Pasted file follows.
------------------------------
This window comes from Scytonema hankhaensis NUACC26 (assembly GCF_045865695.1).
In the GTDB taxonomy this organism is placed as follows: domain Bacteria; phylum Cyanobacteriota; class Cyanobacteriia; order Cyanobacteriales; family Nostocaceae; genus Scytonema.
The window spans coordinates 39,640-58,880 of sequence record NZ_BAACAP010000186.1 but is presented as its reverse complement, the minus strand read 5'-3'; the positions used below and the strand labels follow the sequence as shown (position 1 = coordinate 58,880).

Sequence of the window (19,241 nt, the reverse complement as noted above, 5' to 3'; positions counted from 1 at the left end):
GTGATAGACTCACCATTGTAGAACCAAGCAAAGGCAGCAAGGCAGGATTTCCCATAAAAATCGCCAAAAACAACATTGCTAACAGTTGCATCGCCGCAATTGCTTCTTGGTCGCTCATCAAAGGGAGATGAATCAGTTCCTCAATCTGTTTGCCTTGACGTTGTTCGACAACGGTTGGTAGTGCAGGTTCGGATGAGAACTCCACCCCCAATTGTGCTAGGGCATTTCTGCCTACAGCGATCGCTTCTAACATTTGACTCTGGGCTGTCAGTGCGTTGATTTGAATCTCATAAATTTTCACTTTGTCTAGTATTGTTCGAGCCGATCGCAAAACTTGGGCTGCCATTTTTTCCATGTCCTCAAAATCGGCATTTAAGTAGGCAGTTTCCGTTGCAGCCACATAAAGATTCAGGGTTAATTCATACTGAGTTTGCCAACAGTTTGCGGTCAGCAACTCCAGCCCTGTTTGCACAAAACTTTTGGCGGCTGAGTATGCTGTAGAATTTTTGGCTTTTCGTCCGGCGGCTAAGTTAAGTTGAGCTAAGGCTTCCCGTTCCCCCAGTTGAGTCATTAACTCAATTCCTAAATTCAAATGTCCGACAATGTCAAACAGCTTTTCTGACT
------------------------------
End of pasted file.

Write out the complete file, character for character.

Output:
This window comes from Scytonema hankhaensis NUACC26 (assembly GCF_045865695.1).
In the GTDB taxonomy this organism is placed as follows: domain Bacteria; phylum Cyanobacteriota; class Cyanobacteriia; order Cyanobacteriales; family Nostocaceae; genus Scytonema.
The window spans coordinates 39,640-58,880 of sequence record NZ_BAACAP010000186.1 but is presented as its reverse complement, the minus strand read 5'-3'; the positions used below and the strand labels follow the sequence as shown (position 1 = coordinate 58,880).

Sequence of the window (19,241 nt, the reverse complement as noted above, 5' to 3'; positions counted from 1 at the left end):
GTGATAGACTCACCATTGTAGAACCAAGCAAAGGCAGCAAGGCAGGATTTCCCATAAAAATCGCCAAAAACAACATTGCTAACAGTTGCATCGCCGCAATTGCTTCTTGGTCGCTCATCAAAGGGAGATGAATCAGTTCCTCAATCTGTTTGCCTTGACGTTGTTCGACAACGGTTGGTAGTGCAGGTTCGGATGAGAACTCCACCCCCAATTGTGCTAGGGCATTTCTGCCTACAGCGATCGCTTCTAACATTTGACTCTGGGCTGTCAGTGCGTTGATTTGAATCTCATAAATTTTCACTTTGTCTAGTATTGTTCGAGCCGATCGCAAAACTTGGGCTGCCATTTTTTCCATGTCCTCAAAATCGGCATTTAAGTAGGCAGTTTCCGTTGCAGCCACATAAAGATTCAGGGTTAATTCATACTGAGTTTGCCAACAGTTTGCGGTCAGCAACTCCAGCCCTGTTTGCACAAAACTTTTGGCGGCTGAGTATGCTGTAGAATTTTTGGCTTTTCGTCCGGCGGCTAAGTTAAGTTGAGCTAAGGCTTCCCGTTCCCCCAGTTGAGTCATTAACTCAATTCCTAAATTCAAATGTCCGACAATGTCAAACAGCTTTTCTGACT